We now want to show that $f(\Omega)=\Bbb R^n$. We need to investigate the behavior of $f$ close to the boundary of $\Omega$. Thus, consider the limit $$L(x)=\lim_{r\to A(x)}||f(r\hat x)||=\lambda(A(x))A(x).$$ If $A(x)=\infty$, then $L(x)=\infty$. The set $[0,A(x))\hat x$ is bounded if $A(x)<\infty$, so it contained in some compact set. Then $D\phi$ is bounded on this compact set, and we may apply Taylor's Theorem with remainder. Namely, since $\phi(A(x)\hat x)=0$, we have $$\phi(r\hat x)=||\phi(A(x)\hat x+r\hat x-A(x)\hat x)-\phi(A(x)\hat x)||\le M||(r-A(x))\hat x||=M(A(x)-r),$$ where $M>0$ is some constant. Thus $$\int_0^{A(x)}\frac{\mathrm d t}{\phi(t\hat x)}\ge \int_0^{A(x)}\frac{\mathrm d t}{M(A(x)-t)}=\infty,$$ so $L(x)=\infty$ in this case too. Thus $f$ is surjective.

We will show that $f$ has no critical points. Suppose that $Df_x(h)=0$ for some $h,x\in\Bbb R^n$. From the definition of $f$, we obtain $Df_x(h)=\lambda(x)h+D\lambda_x(h)x=0$. Since $\lambda(0)=1$, this implies $x\ne 0$. Thus $h=\mu x$, for some $\mu\ne 0$. This implies $\lambda(x)+D\lambda_x(x)=0$. The function $g(t)=\lambda(tx)$ is increasing, so $g'(1)=D\lambda_x(x)>0$. This contradicts $D\lambda_x(x)=-\lambda(x)\le -1$. Thus $f$ is regular on $\Omega$. By the inverse function theorem, $f$ is a local diffeomorphism. A bijective local diffeomorphism is a global diffeomorphism. Thus $f:\Omega\to\Bbb R^n$ is the desired diffeomorphism. $\quad\Box$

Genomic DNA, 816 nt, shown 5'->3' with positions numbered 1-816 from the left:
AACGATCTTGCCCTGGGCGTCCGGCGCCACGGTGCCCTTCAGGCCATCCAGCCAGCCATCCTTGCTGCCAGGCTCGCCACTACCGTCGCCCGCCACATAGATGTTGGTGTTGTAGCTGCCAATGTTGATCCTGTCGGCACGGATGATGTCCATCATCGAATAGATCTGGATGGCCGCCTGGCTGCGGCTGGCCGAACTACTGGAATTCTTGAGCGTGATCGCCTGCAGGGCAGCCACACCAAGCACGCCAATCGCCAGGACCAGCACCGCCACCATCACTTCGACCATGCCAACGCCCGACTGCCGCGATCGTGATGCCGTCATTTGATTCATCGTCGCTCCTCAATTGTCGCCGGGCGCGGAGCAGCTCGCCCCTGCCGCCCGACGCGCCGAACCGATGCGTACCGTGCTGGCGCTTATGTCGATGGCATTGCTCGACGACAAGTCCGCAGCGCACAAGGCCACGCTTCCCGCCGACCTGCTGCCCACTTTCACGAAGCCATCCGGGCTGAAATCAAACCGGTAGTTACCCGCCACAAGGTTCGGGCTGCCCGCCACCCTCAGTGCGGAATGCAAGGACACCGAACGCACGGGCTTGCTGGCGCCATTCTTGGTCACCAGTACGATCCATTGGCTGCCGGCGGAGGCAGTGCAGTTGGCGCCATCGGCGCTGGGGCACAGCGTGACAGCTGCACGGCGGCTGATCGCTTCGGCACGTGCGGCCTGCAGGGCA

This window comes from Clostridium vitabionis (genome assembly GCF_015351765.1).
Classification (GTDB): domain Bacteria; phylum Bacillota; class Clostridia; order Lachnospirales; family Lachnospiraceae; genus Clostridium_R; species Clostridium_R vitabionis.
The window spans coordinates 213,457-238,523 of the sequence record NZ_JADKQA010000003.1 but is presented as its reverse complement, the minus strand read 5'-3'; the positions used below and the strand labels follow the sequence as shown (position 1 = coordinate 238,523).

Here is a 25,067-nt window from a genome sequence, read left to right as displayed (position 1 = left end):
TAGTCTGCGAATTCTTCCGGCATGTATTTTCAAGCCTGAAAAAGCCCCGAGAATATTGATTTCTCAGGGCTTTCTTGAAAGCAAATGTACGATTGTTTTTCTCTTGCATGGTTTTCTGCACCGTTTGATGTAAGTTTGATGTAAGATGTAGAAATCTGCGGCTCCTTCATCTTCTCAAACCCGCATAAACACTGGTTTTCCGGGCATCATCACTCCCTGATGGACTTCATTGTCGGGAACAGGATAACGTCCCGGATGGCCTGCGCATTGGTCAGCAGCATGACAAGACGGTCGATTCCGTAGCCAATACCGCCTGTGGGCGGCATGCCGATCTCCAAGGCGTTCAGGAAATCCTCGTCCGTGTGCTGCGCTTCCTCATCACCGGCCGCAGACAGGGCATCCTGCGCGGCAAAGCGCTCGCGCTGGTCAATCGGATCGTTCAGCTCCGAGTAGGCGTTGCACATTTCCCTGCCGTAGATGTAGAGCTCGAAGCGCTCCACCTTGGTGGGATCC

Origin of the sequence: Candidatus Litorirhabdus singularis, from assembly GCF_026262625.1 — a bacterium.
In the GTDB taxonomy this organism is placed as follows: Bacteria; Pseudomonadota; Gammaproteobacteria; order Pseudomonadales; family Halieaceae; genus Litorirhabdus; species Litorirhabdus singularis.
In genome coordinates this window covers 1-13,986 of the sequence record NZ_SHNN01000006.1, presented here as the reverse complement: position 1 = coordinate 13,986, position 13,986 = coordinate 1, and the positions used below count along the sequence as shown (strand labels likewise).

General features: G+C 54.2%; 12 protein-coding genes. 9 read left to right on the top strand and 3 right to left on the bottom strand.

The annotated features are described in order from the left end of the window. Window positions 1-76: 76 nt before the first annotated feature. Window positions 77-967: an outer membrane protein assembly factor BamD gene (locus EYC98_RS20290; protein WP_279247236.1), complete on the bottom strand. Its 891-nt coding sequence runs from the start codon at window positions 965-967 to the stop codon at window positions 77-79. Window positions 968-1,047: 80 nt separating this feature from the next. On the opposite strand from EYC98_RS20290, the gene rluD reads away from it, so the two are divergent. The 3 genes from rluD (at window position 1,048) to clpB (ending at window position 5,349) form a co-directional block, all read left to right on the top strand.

Any strongly convex neighborhood is diffeomorphic to a star-shaped open set in $T_pM$, thus diffeomorphic to a star-shaped open set in $\Bbb R^n$, and finally diffeomorphic to $\Bbb R^n$ itself.

Theorem 5. A geodesically convex open set is diffeomorphic to $\Bbb R^n$.

Lemma 6. If $U_1$ and $U_2$ are strongly convex, then so is $U_1\cap U_2$, assuming it is nonempty.

Proof. $U_1\cap U_2$ is open. Let Let $p,q\in U_1\cap U_2$. Let $\gamma\subset U_1$ be the geodesic starting at $p$ going to $q$. In $U_1$, set up normal coordinates at $p$, so that $\gamma$ is a straight line going to $q$. We may also do this in $U_2$, so $\gamma$ is the geodesic connecting $p$ and $q$ in $U_2$ as well. Thus $\gamma\subset U_1\cap U_2$, and $U_1\cap U_2$ is geodesically convex.$\quad\Box$

Proof of the Theorem. By Lemma 2, we may cover $M$ with geodesically convex open sets. Then each set in the cover is diffeomorphic to $\Bbb R^n$, and by Lemma 6, each finite nonempty intersection is as well. $\quad\Box$

• You claim that a strongly convex neighbourhood $U$ is automatically normal about each of its points. At first I was not sure about whether this is true, as besides the unique minimizing geodesic between two points there might be another geodesic which does not minimize lengths. This option however may be ruled out by an argument along the lines of the answer to this question . – Jan Bohr Mar 12 '18 at 9:26
• However, in order to prove the Theorem used in Bott and Tus book, one does not need this implication: The neighbourhood that do Carmo provides on pg. 76 is totally normal for other reasons and one could theoretically argue with sets satisfying both properties (strongly convex and normal about each of their points), since both properties remain true upon taking finite intersections. – Jan Bohr Mar 12 '18 at 9:30